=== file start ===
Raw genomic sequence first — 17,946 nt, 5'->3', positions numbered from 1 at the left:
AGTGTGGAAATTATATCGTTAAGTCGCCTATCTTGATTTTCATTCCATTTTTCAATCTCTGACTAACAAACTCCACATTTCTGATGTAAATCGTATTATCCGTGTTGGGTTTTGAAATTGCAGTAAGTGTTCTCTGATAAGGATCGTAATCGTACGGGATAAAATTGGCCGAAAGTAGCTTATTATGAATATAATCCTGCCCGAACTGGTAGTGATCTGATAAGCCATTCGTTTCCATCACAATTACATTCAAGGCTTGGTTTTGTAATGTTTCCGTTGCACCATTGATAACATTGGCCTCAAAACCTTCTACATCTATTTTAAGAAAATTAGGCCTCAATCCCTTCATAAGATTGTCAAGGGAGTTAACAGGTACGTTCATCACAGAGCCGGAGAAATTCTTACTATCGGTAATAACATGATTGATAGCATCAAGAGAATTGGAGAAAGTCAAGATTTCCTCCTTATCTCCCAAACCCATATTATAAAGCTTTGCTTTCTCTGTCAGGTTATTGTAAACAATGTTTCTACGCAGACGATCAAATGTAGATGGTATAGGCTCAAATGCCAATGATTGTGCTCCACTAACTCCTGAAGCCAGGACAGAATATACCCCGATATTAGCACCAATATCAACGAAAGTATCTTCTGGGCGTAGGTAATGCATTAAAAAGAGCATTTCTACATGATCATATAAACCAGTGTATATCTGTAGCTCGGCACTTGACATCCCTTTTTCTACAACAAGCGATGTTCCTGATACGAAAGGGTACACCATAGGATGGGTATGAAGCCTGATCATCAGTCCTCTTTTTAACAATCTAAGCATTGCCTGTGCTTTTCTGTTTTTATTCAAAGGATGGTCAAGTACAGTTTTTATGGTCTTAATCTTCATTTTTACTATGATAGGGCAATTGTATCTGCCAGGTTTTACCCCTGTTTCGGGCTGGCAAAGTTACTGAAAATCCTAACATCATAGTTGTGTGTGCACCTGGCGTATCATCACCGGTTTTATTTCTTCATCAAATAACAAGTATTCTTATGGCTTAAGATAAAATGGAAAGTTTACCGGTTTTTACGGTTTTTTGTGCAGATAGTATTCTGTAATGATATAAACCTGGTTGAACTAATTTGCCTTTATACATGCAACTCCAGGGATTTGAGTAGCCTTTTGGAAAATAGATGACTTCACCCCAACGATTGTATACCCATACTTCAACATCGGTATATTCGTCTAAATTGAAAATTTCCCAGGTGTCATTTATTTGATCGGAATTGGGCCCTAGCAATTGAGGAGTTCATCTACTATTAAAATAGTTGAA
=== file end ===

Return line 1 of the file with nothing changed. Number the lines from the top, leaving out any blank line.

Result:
Raw genomic sequence first — 17,946 nt, 5'->3', positions numbered from 1 at the left: